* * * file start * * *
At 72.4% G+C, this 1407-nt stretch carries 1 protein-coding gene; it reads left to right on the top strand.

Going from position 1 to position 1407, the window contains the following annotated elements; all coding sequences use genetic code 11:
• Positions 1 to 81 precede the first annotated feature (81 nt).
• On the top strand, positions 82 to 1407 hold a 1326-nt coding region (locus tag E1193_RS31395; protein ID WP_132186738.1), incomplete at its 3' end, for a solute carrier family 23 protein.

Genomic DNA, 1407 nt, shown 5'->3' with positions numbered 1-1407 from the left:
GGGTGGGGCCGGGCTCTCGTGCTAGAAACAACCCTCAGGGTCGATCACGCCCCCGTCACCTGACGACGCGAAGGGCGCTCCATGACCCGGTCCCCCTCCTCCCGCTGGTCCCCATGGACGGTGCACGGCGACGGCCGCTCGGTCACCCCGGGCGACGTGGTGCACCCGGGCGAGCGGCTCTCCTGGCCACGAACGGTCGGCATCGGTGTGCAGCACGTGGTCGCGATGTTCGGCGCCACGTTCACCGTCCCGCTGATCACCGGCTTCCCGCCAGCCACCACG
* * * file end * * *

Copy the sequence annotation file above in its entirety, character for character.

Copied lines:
At 72.4% G+C, this 1407-nt stretch carries 1 protein-coding gene; it reads left to right on the top strand.

Going from position 1 to position 1407, the window contains the following annotated elements; all coding sequences use genetic code 11:
• Positions 1 to 81 precede the first annotated feature (81 nt).
• On the top strand, positions 82 to 1407 hold a 1326-nt coding region (locus tag E1193_RS31395; protein ID WP_132186738.1), incomplete at its 3' end, for a solute carrier family 23 protein.

Genomic DNA, 1407 nt, shown 5'->3' with positions numbered 1-1407 from the left:
GGGTGGGGCCGGGCTCTCGTGCTAGAAACAACCCTCAGGGTCGATCACGCCCCCGTCACCTGACGACGCGAAGGGCGCTCCATGACCCGGTCCCCCTCCTCCCGCTGGTCCCCATGGACGGTGCACGGCGACGGCCGCTCGGTCACCCCGGGCGACGTGGTGCACCCGGGCGAGCGGCTCTCCTGGCCACGAACGGTCGGCATCGGTGTGCAGCACGTGGTCGCGATGTTCGGCGCCACGTTCACCGTCCCGCTGATCACCGGCTTCCCGCCAGCCACCACG